I have been in Kenya for TWO MONTHS now - woohoo! The occasion is sure worth a celebration in the form of a blog posting, don't you think? But hmm, I am still finding things quite overwhelming here. Where do I start? It doesn't take a doctor to see that I am still having a major case of cultural shock.
How about I start with today's Daily Nation, which is one of the most popular national newspaper. I am gonna skip the headline news of raging corruptions and political turmoils, and go straight to what I consider as "hidden gems" that I find very educational:
#1: Number of motorcyclists who were killed in accidents this year so far: 349! A whopping 30% increase from last year. Maybe it is the motorcycle connection inside me that really felt the pain, but this was just mentioned briefly in one of the page corners. Really?!
#2: 21 percent of Kenyan women/girls have "undergone" genital mutilation in the name of "rite of passage" according to this report. Wow.
#3: The "Dear Abby" equivalent column has a letter that starts with "Hi, I'm a 30 years old and married to a strange woman". You know that's a fun read with that start!! Well, funny enough this is the only article I can find available online when I searched through Daily Nation's website.
Okay, now let's get to the random conversations with my colleagues today.
#1: They concluded that I was "very very lucky" not to be mugged when I walked to town (just over an hour) over the weekend. To be fair, I took only major roads and it was 8 or 9 in the morning. The only thing they can deduct from my experience is that I looked like I know kongfu with my shades on, and my look was the only thing that deterred the thugs from messing with me. Ha, take that, Jackie Chan! Before you get worried, my colleagues made me promise that I would avoid doing this in the future.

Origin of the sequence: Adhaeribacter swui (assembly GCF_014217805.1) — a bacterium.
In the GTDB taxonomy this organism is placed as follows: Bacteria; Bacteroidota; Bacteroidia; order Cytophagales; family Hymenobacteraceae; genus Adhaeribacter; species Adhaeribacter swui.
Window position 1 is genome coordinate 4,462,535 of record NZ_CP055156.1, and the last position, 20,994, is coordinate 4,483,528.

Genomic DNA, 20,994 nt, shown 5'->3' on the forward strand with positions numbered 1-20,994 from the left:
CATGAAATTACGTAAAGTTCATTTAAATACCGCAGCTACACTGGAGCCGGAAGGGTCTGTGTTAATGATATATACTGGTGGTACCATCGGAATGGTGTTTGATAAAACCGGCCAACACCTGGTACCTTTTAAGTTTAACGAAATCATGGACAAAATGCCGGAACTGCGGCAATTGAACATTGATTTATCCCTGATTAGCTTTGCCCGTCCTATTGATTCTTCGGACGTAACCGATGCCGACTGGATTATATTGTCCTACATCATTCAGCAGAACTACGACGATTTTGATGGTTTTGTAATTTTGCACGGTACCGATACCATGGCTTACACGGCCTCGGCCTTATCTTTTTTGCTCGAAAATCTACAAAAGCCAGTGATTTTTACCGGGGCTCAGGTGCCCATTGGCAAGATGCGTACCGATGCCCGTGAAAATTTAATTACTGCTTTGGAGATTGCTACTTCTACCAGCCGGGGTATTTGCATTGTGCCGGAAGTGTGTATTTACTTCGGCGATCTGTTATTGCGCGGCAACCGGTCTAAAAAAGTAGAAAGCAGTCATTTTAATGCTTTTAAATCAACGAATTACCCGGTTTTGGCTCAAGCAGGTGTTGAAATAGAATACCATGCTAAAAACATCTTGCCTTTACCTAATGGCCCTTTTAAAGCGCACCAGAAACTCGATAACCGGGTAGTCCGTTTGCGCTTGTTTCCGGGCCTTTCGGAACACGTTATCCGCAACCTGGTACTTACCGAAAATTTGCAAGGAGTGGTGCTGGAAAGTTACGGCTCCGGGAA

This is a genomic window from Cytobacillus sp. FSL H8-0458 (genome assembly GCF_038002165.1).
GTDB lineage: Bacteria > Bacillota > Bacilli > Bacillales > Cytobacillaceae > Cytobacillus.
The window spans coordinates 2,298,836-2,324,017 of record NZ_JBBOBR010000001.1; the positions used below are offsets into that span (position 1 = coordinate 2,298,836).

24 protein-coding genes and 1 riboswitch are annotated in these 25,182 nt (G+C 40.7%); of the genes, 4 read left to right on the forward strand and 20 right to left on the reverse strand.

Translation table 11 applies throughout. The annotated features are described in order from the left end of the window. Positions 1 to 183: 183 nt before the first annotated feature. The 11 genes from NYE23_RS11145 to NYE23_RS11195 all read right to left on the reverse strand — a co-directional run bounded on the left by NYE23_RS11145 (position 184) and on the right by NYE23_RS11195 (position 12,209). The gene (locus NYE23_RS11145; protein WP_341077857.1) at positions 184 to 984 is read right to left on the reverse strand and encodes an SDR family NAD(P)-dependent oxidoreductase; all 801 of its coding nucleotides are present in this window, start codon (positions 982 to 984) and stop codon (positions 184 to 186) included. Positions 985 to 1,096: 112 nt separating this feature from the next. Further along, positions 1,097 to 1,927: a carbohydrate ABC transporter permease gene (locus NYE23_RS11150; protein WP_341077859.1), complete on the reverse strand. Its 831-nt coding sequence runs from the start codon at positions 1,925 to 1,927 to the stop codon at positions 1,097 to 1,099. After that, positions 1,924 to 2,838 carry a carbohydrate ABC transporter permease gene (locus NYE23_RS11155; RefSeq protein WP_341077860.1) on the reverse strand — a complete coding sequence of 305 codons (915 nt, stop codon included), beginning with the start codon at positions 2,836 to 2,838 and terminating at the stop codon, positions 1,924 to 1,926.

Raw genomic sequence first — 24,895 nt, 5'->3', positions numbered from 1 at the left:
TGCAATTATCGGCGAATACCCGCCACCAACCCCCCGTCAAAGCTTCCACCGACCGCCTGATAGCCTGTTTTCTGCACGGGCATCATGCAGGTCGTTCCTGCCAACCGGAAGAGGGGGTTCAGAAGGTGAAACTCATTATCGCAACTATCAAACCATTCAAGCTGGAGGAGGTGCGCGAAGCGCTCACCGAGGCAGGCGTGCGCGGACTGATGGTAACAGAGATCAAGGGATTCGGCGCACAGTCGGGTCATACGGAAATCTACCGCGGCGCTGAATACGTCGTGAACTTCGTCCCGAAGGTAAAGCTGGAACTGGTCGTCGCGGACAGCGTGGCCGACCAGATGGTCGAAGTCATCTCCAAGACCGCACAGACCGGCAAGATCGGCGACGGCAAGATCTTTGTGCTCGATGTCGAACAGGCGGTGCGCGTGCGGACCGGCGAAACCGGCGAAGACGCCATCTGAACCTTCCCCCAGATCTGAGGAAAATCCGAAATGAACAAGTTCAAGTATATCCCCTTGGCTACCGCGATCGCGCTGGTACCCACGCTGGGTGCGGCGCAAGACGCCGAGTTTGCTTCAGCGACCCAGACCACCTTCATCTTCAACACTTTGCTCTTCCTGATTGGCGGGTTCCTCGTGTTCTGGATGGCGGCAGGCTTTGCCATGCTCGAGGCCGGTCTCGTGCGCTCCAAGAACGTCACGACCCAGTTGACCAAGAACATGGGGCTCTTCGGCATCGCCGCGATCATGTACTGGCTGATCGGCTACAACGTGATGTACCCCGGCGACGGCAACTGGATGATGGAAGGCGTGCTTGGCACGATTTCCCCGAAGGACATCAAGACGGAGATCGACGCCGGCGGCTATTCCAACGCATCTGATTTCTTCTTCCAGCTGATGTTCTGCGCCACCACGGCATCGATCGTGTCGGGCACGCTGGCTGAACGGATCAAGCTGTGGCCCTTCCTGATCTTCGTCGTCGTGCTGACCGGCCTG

|From my walk to town. To the right is the Nairobi River. To the left you see, hey, other pedestrians, okay, they are not muzungus.|
#2: Just to stress the security risk, a colleague mentioned that while she was driving in her car and was moving slowly in traffic, both side mirrors were snatched by street thugs. She couldn't do anything but watch them go off snatching other car's mirrors. Well, she said she could go to one of the well-known roads where they sell parts - with some luck, she might just be able to spot her mirrors there if her car has "car identity", i.e. all the parts have the vehicle license number printed over them.
#3: For lunch today, I treated myself to a local fast food place called Big Square, The "muzungu" (foreigner) in me was very happy - nice juicy and tasty burger with fresh avocado, bacon and lettuce. In fact I was so happy that I didn't care to clean my hands from the mess and take a food photo - that is how good it was! Don't worry, Q, it is already on your visit itinerary.
Finally, we came home after work to a response left by our cleaning lady on the kitchen counter. Yes, we have a cleaning lady who comes in once a week to wash our clothes since there is no washing machine in the apartment like many others. A bit background on the note, previously we have had sms and phone call exchanges with the cleaner, but in the recent weeks, we couldn't reach her by phone, so we left her a note this morning before leaving for work. Anywhere, click to read her response:
And yep, all these moments of cultural shock are from today. To my Kenyan friends, I may look very calm on the surface, but deep down I am paddling really hard in my prolonged cultural shock. In reflection, my only saving grace is that I am not really freaked out by the cultural shock, but rather just taking them as they come, and maybe enjoying them to a great degree. I am just a bit surprised that after two months of intense cultural shock, I am still not out of the deep end yet. Not sure if I am making any sense. If I don't, you know that is the effect of cultural shock. That or I need to get sleep for another day of cultural shock. :)